Thankfully my daughter was as enchanted by The Golden Treasury as I was and we ended up buying 2 books, one with rockets going to the moon (she loves the moon more than anythign else at the moment with exception of homous) and another about a girl who misses her mummy when the mummy goes to work but gets over it, as one needs to in these economically challenging times. The best part of it for here was being able to spin the Dr. Seuss rotating bookshelf and pick up as many books on tractors as she could. They also had a bean bag with one of her new favourite characters, Maisy, plastered all over it.

When it came time to leave (she was havign her haircut with Mama and the stimulating effects of my caffeine and pill popping were fading fast) she refused to stop chanting “Bookshop, bookshop” for the entire jounery back home.

I was glad that I found the energy to visit The Golden Treasury and go there with my little one as it brought back a piece of my childhood that I rarely get in touch with, which is something I must do more often, especially If I am to stay positive in these increasingly bleak times.

Why the sudden feelings of satisfaction you ask? I love reading and even though I struggle to find the time and energy to read as much as I would like to I still think that reading, both fiction dn non fiction, has a very important place in human society. Stimulating the imagination and chasms deep within our minds like no other form of media, reading books, with their magical descriptions of characters, places, events and emotions, and their imaginative illustrations, is a part of life that I really want my daughter to cherish. the pervasive intrusion of modern forms of edutainment, such as TV, Video Games and the Internet, may have made absorbing creative entertainment and culture easier, but it has also made it too passive, and these forms of education/ entertainment are not a substitute for reading a good book.

I love TV, Gadgets, modern technology, the internet, my iPhone and any advances in media distribution but there is nothign that quite replaces the feelings of suspense and excitement I get from reading a good book. This maybe why I love bookshops so much. Like the beautifully illustrated, carefully bound hardback classics, a bookshop owned and run by book loving enthusiasts is a place like no other. It is like entering through a portal into another world. A world with much more colour, magic and excitement than the Traffic ridden Southfields High Street outside The Golden Treasury.

Back to Blogging

As you may have noticed I have not been blogging for a while. This is not due to a lack of experiences or subjects that I am formulating comments on but because I have actually become overwhelmed by the magnitude of events entering my once simple, ordinary life on a daily basis.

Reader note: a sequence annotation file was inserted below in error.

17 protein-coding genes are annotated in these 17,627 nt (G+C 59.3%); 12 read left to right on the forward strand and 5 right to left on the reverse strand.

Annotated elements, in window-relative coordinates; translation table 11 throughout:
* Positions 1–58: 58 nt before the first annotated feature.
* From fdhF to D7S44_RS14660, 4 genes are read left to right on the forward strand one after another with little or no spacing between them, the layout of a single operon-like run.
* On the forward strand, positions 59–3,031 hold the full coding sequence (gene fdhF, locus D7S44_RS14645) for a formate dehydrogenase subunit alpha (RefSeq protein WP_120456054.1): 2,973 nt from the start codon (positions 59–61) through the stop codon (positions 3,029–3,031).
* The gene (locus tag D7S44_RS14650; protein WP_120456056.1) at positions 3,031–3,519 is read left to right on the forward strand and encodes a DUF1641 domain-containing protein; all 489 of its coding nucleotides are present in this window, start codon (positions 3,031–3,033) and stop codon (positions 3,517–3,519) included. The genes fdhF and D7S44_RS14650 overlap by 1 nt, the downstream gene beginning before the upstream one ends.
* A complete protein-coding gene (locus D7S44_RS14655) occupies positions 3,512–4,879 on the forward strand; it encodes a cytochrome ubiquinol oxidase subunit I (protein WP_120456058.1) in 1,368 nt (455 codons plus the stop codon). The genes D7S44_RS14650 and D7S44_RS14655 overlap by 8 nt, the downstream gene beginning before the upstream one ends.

If I actually described how I felt right now or everything that has happened to me since the beginning of 2008 then this blog would never end and would become longer than War and Peace combined with Ulysses and Proust’s Remembrance of Things Past (all books which I am dying to read but need to create a clone of myself to be able to ever achieve this goal).

So I will try to be succinct. I have a lot to say as I have experience a lot in a small amount of time. However, we live in a quick fix instant gratification age where people have short attention spans (myself more than others) and so no one, not even I would bother reading through all my diverse and over complicated thoughts in just one blog  post. So I propose to commit some of my current thought to digital cyber code in a series of blog posts on specific subjects.

Compartmentalising the different aspects of our lives, thoughts, characters and experiences may be anathema to me, as I feel one loses a great deal of meaning by disconnecting various interwoven threads, but at least it will be easier to read and compose. Hopefully you will find something in there that you relate to, a conflict I am facing that you may have faced before, or are currently facing and maybe we can conjure up some useful insights by the process of transferring my thoughts and your feedback using the power of modern technology (i.e. this blog.)

To Keep this blog post short I will just list some of the various topics that I will write about as they have been a big part of my life since January 2008. That may seem an arbitrary year to begin my cyber “memoirs” but it has some significance. 2008 was the year in which my first child was born and was the year in which I was made redundant from a job I would have never left and then went to work in a modern day professional office “sweat shop” and fell ill having contracted a serious of viruses and developed Chronic Fatigue Syndrome, to add to my already debilitating Irritable Bowel Syndrome Diarrhoea.

2008 Was also the year I started CBT – Cognitive Behaviour Therapy, sessions, in order to combat my worsening IBS-D, and that forced me to start dissecting my thought processes and lifestyle to uncover the root causes of my various physical and pyscholigical illnesses.

In 2009 I continued with the CBT, took up Yoga, joined Weight Watchers, lost 2 stone in weight in 5 months, put back on most of that 2 stone since November 2009, honed my skills as a multi-tasking househusband, babysitter cum live at home father, dogsbody son and son-in-law (carrying out various time consuming duties for my family), was put on various trials of medication to try and combat my CFS (Chronic Fatigue Syndrome), such as Vitamin B12 injections on a weekly basis and a variety of polypharmacy solutions.